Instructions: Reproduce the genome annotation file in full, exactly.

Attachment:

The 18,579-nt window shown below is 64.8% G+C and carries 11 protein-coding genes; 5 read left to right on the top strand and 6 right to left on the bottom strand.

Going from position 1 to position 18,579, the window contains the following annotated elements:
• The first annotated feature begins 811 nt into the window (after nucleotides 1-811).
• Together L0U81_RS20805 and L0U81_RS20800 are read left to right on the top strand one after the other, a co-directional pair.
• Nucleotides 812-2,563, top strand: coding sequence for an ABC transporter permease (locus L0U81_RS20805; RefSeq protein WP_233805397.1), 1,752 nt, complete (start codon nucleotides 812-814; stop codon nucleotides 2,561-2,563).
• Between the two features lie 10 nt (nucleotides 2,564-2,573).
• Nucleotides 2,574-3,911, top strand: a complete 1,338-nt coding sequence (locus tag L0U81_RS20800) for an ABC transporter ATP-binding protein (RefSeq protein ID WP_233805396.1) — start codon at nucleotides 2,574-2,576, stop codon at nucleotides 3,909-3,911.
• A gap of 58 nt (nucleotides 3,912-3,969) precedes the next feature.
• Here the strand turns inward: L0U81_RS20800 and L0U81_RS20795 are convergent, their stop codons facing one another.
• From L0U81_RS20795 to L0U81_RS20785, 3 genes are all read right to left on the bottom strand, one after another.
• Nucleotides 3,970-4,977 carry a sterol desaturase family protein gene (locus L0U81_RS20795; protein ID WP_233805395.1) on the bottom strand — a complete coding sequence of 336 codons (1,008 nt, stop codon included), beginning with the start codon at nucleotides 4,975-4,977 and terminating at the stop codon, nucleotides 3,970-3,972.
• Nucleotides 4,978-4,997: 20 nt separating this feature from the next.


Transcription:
The 18,579-nt window shown below is 64.8% G+C and carries 11 protein-coding genes; 5 read left to right on the top strand and 6 right to left on the bottom strand.

Going from position 1 to position 18,579, the window contains the following annotated elements:
• The first annotated feature begins 811 nt into the window (after nucleotides 1-811).
• Together L0U81_RS20805 and L0U81_RS20800 are read left to right on the top strand one after the other, a co-directional pair.
• Nucleotides 812-2,563, top strand: coding sequence for an ABC transporter permease (locus L0U81_RS20805; RefSeq protein WP_233805397.1), 1,752 nt, complete (start codon nucleotides 812-814; stop codon nucleotides 2,561-2,563).
• Between the two features lie 10 nt (nucleotides 2,564-2,573).
• Nucleotides 2,574-3,911, top strand: a complete 1,338-nt coding sequence (locus tag L0U81_RS20800) for an ABC transporter ATP-binding protein (RefSeq protein ID WP_233805396.1) — start codon at nucleotides 2,574-2,576, stop codon at nucleotides 3,909-3,911.
• A gap of 58 nt (nucleotides 3,912-3,969) precedes the next feature.
• Here the strand turns inward: L0U81_RS20800 and L0U81_RS20795 are convergent, their stop codons facing one another.
• From L0U81_RS20795 to L0U81_RS20785, 3 genes are all read right to left on the bottom strand, one after another.
• Nucleotides 3,970-4,977 carry a sterol desaturase family protein gene (locus L0U81_RS20795; protein ID WP_233805395.1) on the bottom strand — a complete coding sequence of 336 codons (1,008 nt, stop codon included), beginning with the start codon at nucleotides 4,975-4,977 and terminating at the stop codon, nucleotides 3,970-3,972.
• Nucleotides 4,978-4,997: 20 nt separating this feature from the next.